On another side of this issue is the group Law Enforcement Against Prohibition (LEAP
). LEAP is a group of law enforcement personnel that oppose not only the prohibition of marijuana but of all recognized drugs and substances. Their statement is, “History has shown that drug prohibition reduces neither use nor abuse. After a rapist is arrested, there are fewer rapes. After a drug dealer is arrested, however, neither the supply nor the demand for drugs is seriously changed. The arrest merely creates a job opening for an endless stream of drug entrepreneurs who will take huge risks for the sake of the enormous profits created by prohibition. Prohibition costs taxpayers tens of billions of dollars every year, yet 40 years and some 40 million arrests later, drugs are cheaper, more potent and far more widely used than at the beginning of this futile crusade.” This is a different view in that instead of police punishing users, seller, buyers, cooks, growers and producers the riddance of prohibition will lead to more crimes of violence or property theft and damage. LEAP believes in a system of regulation and distribution but doesn’t mention who would have this control. This is an area I would like more details to be released.
One more way to look at this issue is the idea of complete abolition of all laws and regulations on every substance, natural plant or drug that is currently under the control of government. This belief is one that reduces the issue down to the basic aspect of property rights and self-ownership. If every man be respected to own and use his property in any way that does not interfere in the rights of others this issue is resolved under this ultimate idea. We do not live in such a world though. We live in a world where what a man does in his own home to his own body by voluntary means has somehow directed an effect unto the entirety of the public and should be shunned and punished by captivity.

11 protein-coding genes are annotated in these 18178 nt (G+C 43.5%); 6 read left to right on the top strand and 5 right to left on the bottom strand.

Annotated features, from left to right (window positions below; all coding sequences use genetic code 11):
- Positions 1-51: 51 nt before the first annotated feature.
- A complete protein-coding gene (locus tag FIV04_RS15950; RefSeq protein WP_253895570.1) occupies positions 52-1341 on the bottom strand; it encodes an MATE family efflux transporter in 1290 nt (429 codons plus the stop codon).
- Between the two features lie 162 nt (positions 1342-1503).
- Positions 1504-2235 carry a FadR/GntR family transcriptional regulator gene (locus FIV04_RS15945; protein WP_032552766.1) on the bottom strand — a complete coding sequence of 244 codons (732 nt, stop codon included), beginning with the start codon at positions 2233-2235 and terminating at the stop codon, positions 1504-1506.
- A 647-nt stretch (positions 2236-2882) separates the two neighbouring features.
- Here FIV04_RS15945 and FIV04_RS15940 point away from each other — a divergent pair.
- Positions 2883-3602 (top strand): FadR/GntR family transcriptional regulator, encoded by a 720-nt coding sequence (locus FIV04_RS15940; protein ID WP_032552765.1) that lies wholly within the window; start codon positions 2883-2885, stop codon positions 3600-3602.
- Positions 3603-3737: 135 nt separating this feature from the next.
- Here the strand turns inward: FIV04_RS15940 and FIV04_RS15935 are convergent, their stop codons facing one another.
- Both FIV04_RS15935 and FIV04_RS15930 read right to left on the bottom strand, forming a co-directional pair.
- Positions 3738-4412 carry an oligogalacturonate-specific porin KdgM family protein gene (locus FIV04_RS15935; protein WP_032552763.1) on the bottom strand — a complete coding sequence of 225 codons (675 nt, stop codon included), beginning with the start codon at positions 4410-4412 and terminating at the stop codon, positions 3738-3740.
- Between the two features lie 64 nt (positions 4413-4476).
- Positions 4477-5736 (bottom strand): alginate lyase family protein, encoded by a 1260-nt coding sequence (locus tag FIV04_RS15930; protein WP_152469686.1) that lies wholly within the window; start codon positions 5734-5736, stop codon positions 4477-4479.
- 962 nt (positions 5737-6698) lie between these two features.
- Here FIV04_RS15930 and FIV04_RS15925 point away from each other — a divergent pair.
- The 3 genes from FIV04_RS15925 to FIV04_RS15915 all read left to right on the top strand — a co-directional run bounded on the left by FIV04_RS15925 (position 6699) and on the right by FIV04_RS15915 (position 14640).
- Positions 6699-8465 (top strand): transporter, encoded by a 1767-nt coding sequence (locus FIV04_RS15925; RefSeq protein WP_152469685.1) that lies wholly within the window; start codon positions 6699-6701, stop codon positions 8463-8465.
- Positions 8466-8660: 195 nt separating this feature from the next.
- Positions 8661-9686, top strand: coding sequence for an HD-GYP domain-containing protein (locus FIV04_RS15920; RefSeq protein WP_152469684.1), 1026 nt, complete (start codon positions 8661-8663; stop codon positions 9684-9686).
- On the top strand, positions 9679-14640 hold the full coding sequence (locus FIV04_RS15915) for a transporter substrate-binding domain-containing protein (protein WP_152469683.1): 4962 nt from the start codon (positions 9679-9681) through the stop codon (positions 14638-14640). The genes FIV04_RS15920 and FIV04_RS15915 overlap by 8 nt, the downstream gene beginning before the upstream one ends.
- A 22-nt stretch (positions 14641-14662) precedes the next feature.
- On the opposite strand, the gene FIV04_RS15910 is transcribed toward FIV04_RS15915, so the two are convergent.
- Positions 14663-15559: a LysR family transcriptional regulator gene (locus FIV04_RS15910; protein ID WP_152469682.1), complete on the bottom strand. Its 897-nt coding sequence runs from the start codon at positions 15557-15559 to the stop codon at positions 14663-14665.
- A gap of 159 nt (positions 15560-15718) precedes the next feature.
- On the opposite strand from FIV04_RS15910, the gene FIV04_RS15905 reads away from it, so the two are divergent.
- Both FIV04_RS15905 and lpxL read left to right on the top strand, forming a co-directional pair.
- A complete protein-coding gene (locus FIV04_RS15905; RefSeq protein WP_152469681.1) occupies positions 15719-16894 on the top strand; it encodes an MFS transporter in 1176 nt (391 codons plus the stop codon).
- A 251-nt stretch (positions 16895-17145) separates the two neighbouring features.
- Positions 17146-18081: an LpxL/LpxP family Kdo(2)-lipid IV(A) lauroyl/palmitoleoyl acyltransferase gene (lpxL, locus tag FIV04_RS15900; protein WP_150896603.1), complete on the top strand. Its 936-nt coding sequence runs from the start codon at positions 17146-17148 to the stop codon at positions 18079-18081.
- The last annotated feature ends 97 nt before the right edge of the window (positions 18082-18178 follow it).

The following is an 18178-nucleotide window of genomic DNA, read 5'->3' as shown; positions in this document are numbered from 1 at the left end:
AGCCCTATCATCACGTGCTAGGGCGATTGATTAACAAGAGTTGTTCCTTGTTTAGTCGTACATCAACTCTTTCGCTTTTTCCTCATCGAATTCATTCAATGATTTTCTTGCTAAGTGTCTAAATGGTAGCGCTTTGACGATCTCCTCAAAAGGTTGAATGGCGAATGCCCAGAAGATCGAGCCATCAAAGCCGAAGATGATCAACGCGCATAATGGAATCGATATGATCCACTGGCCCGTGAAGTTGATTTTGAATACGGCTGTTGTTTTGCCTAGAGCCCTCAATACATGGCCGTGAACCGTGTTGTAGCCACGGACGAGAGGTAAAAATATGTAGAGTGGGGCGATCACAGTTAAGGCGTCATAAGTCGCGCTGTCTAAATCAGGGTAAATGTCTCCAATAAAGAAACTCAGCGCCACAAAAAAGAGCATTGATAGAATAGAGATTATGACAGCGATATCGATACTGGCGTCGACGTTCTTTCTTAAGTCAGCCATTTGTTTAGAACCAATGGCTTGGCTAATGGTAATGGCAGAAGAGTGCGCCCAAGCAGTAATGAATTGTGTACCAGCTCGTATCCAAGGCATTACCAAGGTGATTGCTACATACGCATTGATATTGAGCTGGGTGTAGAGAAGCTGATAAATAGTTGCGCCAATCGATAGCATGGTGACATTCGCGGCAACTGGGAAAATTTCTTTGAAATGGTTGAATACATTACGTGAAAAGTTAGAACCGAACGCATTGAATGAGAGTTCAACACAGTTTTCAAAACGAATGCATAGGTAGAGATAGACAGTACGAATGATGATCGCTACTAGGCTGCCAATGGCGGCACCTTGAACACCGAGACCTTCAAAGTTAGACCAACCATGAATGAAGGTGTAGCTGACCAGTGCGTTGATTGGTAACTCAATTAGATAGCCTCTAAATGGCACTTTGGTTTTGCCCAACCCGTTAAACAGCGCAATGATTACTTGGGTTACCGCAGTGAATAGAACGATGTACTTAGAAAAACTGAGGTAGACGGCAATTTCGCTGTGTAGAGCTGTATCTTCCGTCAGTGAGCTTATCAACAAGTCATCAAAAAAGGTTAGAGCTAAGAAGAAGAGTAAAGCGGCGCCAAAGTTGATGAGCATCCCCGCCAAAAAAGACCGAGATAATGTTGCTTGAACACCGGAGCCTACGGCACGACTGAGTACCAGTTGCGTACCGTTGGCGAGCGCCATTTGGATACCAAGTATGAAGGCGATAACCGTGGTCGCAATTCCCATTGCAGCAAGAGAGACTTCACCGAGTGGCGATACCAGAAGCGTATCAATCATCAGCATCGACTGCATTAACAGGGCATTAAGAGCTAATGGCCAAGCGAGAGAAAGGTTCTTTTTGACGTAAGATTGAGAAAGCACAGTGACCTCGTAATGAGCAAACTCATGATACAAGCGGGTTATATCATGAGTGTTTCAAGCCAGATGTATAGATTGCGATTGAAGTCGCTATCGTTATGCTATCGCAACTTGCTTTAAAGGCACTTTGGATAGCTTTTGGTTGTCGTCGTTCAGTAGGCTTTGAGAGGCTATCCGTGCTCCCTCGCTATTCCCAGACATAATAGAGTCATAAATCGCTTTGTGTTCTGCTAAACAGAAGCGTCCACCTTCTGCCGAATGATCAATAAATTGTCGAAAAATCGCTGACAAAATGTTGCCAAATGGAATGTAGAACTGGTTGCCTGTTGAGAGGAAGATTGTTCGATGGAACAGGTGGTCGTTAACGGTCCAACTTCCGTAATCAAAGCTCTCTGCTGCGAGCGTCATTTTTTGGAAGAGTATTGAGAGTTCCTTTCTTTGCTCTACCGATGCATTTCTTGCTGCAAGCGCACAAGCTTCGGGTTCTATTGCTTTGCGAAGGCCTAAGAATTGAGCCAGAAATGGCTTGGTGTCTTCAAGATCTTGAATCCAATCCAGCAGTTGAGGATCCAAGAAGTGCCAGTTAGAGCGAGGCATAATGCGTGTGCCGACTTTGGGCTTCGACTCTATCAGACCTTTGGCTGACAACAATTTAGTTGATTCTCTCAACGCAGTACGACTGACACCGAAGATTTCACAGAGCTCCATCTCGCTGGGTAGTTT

The idea of self-governance and self-ownership is lost on the majority of the public. It is a concept that takes away the power to dictate others actions and set prejudices against things or situations that they morally admonish or oppose and replace it with responsibility for one’s own self and nothing more.
The War on Drugs is ultimately a war on freedom and choice. It is a war on individual liberty and self-ownership. It is the opposition to the freedom that many people claim they seek and many more claim they support. The War on drugs is in one sentence a War on People.
Travis Wilson is a Guest Contributor to We Are Libertarians. He currently resides in Northeast Florida and is a libertarian activist. His other works can be found on his blog at the links below.
For more please check out Thejeffersonpapers.blogspot.com
Guest Submissions at We Are Libertarians do not necessarily represent the views of We Are Libertarians as a whole, or its individual contributors. Opinions are those of the contributor.